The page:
Slave House Unearthed at Site of Thomas Jefferson's Plantation Estate

The house at Poplar Forest on September 7, 2009. Excavations have found significant artifacts at the site. Warfieldian

Excavations at an estate once owned by Thomas Jefferson have unearthed an array of archaeological finds, from 8,000-year-old spear heads to evidence of slave accommodation.

Archeologists working at Poplar Forest, where Jefferson had a house and plantation, have been carrying out work to prepare for a new road that will run through the site.

Among the finds was a substance called daub, used in the construction of log cabins. At least one site where this was found was likely populated by slaves, who in Jefferson's time would have lived in such structures.

The site dates from the 1830s to 1850s, Jack Gary, director of archaeology and landscapes at Poplar Forest, tells Newsweek, meaning it was likely inhabited after Jefferson's death in 1826.

In Jefferson's time, almost 100 slaves were working on the property, falling to around 50 or 60 following his death.

Gary says the route of the road has been changed in order to preserve the slave accommodation site and allow more work. One purpose of this is to recover more artifacts connected with the former slaves, he adds: "When we're talking about enslaved people, these artifacts are kind of their primary documents—this is the archive of their lives."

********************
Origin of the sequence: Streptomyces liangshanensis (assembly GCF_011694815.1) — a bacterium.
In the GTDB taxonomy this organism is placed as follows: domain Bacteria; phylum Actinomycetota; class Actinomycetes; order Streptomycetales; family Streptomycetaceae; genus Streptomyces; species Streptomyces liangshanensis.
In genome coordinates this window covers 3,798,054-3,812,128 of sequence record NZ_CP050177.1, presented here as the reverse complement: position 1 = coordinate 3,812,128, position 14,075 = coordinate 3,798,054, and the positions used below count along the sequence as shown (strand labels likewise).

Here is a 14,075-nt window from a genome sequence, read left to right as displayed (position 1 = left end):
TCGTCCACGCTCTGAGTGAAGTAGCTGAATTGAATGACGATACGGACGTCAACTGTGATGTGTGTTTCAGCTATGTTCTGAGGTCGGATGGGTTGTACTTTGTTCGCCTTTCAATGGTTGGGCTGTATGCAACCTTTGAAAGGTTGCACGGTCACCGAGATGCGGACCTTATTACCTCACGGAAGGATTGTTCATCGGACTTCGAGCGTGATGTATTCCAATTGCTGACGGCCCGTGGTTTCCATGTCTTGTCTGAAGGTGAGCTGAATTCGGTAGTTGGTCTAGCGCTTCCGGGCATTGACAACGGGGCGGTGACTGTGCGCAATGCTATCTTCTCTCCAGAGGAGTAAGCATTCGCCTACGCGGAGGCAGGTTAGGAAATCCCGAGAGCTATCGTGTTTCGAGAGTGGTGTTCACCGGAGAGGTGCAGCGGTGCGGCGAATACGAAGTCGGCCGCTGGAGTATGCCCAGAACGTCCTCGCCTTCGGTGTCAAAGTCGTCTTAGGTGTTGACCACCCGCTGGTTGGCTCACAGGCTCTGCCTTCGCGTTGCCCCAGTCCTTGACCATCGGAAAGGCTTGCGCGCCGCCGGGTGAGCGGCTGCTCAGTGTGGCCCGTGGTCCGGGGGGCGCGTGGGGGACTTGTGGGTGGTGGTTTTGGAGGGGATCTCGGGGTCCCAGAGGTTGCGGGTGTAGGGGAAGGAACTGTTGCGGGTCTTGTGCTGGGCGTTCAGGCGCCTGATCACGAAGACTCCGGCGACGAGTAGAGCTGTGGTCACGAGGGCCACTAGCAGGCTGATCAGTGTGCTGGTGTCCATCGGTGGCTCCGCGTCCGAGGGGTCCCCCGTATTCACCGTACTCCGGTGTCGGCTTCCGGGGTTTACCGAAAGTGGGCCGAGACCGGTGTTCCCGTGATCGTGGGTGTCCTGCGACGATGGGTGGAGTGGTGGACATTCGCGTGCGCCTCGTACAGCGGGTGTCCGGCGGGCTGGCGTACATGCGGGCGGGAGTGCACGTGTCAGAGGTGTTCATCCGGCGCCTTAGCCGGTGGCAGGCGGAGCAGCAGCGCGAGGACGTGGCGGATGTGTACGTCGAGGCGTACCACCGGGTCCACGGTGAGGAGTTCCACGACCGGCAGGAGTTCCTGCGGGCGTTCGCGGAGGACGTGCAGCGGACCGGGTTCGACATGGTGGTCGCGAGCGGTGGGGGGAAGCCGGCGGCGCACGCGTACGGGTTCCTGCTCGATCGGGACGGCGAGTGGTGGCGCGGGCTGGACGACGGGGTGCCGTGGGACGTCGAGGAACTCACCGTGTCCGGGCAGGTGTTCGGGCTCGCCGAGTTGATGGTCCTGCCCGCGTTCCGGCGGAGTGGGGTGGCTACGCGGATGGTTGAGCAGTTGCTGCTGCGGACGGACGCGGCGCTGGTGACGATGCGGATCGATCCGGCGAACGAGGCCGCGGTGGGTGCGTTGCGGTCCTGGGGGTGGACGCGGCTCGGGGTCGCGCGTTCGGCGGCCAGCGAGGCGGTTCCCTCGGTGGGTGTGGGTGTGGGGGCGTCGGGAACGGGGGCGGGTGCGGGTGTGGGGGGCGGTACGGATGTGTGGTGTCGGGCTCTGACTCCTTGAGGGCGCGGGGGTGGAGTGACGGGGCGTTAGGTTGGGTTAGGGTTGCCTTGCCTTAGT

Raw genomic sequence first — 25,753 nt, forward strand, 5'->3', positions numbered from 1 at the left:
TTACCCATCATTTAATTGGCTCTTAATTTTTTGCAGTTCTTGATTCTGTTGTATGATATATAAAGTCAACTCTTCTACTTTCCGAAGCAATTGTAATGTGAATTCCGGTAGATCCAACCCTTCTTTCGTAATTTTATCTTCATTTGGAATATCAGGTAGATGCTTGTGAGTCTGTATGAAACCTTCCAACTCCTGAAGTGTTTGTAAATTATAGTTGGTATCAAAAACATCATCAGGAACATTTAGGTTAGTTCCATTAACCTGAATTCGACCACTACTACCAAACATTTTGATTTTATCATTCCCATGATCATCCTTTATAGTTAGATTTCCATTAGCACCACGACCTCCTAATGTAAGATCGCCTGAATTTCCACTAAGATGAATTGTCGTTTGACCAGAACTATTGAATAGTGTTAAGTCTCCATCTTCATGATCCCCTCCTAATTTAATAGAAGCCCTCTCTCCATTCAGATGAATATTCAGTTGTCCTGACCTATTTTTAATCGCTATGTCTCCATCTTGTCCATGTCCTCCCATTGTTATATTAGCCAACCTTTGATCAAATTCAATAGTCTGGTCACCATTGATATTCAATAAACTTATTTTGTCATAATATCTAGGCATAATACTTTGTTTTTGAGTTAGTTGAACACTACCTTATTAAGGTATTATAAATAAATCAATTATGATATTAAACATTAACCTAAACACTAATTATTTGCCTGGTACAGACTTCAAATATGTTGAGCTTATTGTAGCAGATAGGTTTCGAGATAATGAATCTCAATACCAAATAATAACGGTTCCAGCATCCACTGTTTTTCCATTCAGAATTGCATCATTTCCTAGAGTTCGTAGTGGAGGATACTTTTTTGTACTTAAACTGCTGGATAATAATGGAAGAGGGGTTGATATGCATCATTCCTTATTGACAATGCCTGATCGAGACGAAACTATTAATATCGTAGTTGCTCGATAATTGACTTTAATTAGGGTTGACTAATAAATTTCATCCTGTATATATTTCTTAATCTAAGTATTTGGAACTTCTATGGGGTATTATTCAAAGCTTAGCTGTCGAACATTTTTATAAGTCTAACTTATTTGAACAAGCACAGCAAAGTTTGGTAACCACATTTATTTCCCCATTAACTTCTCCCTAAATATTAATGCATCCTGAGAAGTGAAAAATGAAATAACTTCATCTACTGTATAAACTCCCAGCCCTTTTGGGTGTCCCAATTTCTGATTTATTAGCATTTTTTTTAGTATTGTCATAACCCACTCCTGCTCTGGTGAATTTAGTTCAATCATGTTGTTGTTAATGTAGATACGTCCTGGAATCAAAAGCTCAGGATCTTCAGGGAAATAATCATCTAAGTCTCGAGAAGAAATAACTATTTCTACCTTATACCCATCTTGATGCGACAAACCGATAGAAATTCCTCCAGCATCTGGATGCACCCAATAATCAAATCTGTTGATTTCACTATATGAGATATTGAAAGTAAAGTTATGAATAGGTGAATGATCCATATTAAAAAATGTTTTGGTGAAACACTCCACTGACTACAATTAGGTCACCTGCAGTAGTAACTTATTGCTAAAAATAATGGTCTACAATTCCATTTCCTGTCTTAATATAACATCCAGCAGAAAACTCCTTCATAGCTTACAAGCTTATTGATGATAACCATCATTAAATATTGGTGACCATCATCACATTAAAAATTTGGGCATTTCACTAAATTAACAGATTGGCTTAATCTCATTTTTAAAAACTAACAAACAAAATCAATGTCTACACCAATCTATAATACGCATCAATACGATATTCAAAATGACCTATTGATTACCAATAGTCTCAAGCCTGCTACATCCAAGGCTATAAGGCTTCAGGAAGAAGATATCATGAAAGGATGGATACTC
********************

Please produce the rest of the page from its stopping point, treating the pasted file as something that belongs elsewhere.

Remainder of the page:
Jefferson's relationship to the slave trade remains a hot topic for historians. As Smithsonian magazine put it in a 2012: "In his original draft of the Declaration [of Independence], in soaring, damning, fiery prose, Jefferson denounced the slave trade." Yet he owned more than 600 slaves in his lifetime.

"During the 53 years that Jefferson owned Poplar Forest, many slaves were born and died on the property. Their burial sites are now unknown," according to the Poplar Forest website. "Jefferson recognized the evils of slavery, but he remained tied to the system and freed only seven of his bondsmen."

The works, first reported in The Roanoke Times, also revealed artifacts from a time long before Jefferson, who inherited the property in 1773 and began regular visits there in 1809.

Some spear heads located on the site date back as far as the early archaic period, about 8,000 years ago. Others unearthed date from 5,000 or 500 years ago, building up a picture of different nomadic Native American societies that passed across the site.

And an intact, burned log dated to the year 1640, could hold important information about the landscape and ecology of the property as a whole.

"Taking soil samples from above and below this burned layer," says Gray, "we were able extract pollen grains from those layers and identify the types of plants represented by the pollen in those layers give us an idea: OK, what did the environment look like prior to 1640? What did the environment look like after 1640?"